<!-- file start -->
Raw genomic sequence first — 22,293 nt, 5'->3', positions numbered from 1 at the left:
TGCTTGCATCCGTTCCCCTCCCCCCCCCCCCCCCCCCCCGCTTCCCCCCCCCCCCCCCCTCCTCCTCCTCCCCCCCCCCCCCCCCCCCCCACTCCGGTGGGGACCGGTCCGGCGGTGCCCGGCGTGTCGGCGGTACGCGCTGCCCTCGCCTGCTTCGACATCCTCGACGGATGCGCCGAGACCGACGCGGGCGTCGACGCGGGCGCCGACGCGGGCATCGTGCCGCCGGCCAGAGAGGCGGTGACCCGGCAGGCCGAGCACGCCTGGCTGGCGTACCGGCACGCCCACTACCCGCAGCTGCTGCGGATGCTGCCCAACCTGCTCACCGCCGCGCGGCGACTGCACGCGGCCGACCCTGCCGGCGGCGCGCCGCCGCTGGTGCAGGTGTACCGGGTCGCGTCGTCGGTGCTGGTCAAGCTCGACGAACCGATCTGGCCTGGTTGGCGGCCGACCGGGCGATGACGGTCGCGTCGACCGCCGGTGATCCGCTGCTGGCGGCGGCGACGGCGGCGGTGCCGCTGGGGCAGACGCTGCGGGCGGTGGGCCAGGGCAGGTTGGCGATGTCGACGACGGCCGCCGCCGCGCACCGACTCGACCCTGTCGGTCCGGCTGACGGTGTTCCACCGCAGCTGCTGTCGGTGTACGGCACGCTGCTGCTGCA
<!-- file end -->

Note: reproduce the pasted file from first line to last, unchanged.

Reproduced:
Raw genomic sequence first — 22,293 nt, 5'->3', positions numbered from 1 at the left:
TGCTTGCATCCGTTCCCCTCCCCCCCCCCCCCCCCCCCCGCTTCCCCCCCCCCCCCCCCTCCTCCTCCTCCCCCCCCCCCCCCCCCCCCCACTCCGGTGGGGACCGGTCCGGCGGTGCCCGGCGTGTCGGCGGTACGCGCTGCCCTCGCCTGCTTCGACATCCTCGACGGATGCGCCGAGACCGACGCGGGCGTCGACGCGGGCGCCGACGCGGGCATCGTGCCGCCGGCCAGAGAGGCGGTGACCCGGCAGGCCGAGCACGCCTGGCTGGCGTACCGGCACGCCCACTACCCGCAGCTGCTGCGGATGCTGCCCAACCTGCTCACCGCCGCGCGGCGACTGCACGCGGCCGACCCTGCCGGCGGCGCGCCGCCGCTGGTGCAGGTGTACCGGGTCGCGTCGTCGGTGCTGGTCAAGCTCGACGAACCGATCTGGCCTGGTTGGCGGCCGACCGGGCGATGACGGTCGCGTCGACCGCCGGTGATCCGCTGCTGGCGGCGGCGACGGCGGCGGTGCCGCTGGGGCAGACGCTGCGGGCGGTGGGCCAGGGCAGGTTGGCGATGTCGACGACGGCCGCCGCCGCGCACCGACTCGACCCTGTCGGTCCGGCTGACGGTGTTCCACCGCAGCTGCTGTCGGTGTACGGCACGCTGCTGCTGCA